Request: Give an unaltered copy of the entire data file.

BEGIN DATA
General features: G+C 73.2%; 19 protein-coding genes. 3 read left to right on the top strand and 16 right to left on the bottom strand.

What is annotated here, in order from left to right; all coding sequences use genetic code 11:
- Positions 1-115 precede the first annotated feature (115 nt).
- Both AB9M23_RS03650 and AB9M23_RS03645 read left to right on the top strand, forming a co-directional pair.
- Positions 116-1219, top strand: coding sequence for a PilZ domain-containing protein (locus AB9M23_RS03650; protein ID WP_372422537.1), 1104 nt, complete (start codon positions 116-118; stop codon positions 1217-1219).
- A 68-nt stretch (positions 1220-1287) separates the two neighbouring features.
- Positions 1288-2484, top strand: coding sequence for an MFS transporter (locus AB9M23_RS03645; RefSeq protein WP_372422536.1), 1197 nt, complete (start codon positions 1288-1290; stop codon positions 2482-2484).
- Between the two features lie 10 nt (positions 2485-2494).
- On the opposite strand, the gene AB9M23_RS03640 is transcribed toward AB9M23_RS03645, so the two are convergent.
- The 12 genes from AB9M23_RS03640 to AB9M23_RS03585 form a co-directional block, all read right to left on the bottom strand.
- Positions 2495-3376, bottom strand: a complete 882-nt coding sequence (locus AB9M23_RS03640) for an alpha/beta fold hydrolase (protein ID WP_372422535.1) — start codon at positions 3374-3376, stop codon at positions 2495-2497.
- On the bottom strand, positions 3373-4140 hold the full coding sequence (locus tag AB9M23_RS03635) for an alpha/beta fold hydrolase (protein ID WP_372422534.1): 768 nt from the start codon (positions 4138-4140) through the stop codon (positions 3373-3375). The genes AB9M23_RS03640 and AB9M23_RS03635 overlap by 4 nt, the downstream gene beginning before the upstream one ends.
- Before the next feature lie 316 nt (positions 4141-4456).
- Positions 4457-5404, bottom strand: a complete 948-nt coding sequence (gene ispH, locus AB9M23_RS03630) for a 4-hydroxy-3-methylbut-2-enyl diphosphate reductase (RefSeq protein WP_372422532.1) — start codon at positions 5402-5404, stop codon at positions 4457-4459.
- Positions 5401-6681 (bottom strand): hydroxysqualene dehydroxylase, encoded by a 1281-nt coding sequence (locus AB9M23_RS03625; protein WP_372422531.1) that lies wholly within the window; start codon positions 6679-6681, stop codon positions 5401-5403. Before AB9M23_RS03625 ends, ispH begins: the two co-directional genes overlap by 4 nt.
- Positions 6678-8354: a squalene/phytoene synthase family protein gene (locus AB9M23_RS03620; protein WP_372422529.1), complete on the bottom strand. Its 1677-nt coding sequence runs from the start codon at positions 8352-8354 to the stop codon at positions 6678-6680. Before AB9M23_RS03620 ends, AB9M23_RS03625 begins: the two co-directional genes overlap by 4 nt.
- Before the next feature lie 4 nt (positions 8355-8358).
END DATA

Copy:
General features: G+C 73.2%; 19 protein-coding genes. 3 read left to right on the top strand and 16 right to left on the bottom strand.

What is annotated here, in order from left to right; all coding sequences use genetic code 11:
- Positions 1-115 precede the first annotated feature (115 nt).
- Both AB9M23_RS03650 and AB9M23_RS03645 read left to right on the top strand, forming a co-directional pair.
- Positions 116-1219, top strand: coding sequence for a PilZ domain-containing protein (locus AB9M23_RS03650; protein ID WP_372422537.1), 1104 nt, complete (start codon positions 116-118; stop codon positions 1217-1219).
- A 68-nt stretch (positions 1220-1287) separates the two neighbouring features.
- Positions 1288-2484, top strand: coding sequence for an MFS transporter (locus AB9M23_RS03645; RefSeq protein WP_372422536.1), 1197 nt, complete (start codon positions 1288-1290; stop codon positions 2482-2484).
- Between the two features lie 10 nt (positions 2485-2494).
- On the opposite strand, the gene AB9M23_RS03640 is transcribed toward AB9M23_RS03645, so the two are convergent.
- The 12 genes from AB9M23_RS03640 to AB9M23_RS03585 form a co-directional block, all read right to left on the bottom strand.
- Positions 2495-3376, bottom strand: a complete 882-nt coding sequence (locus AB9M23_RS03640) for an alpha/beta fold hydrolase (protein ID WP_372422535.1) — start codon at positions 3374-3376, stop codon at positions 2495-2497.
- On the bottom strand, positions 3373-4140 hold the full coding sequence (locus tag AB9M23_RS03635) for an alpha/beta fold hydrolase (protein ID WP_372422534.1): 768 nt from the start codon (positions 4138-4140) through the stop codon (positions 3373-3375). The genes AB9M23_RS03640 and AB9M23_RS03635 overlap by 4 nt, the downstream gene beginning before the upstream one ends.
- Before the next feature lie 316 nt (positions 4141-4456).
- Positions 4457-5404, bottom strand: a complete 948-nt coding sequence (gene ispH, locus AB9M23_RS03630) for a 4-hydroxy-3-methylbut-2-enyl diphosphate reductase (RefSeq protein WP_372422532.1) — start codon at positions 5402-5404, stop codon at positions 4457-4459.
- Positions 5401-6681 (bottom strand): hydroxysqualene dehydroxylase, encoded by a 1281-nt coding sequence (locus AB9M23_RS03625; protein WP_372422531.1) that lies wholly within the window; start codon positions 6679-6681, stop codon positions 5401-5403. Before AB9M23_RS03625 ends, ispH begins: the two co-directional genes overlap by 4 nt.
- Positions 6678-8354: a squalene/phytoene synthase family protein gene (locus AB9M23_RS03620; protein WP_372422529.1), complete on the bottom strand. Its 1677-nt coding sequence runs from the start codon at positions 8352-8354 to the stop codon at positions 6678-6680. Before AB9M23_RS03620 ends, AB9M23_RS03625 begins: the two co-directional genes overlap by 4 nt.
- Before the next feature lie 4 nt (positions 8355-8358).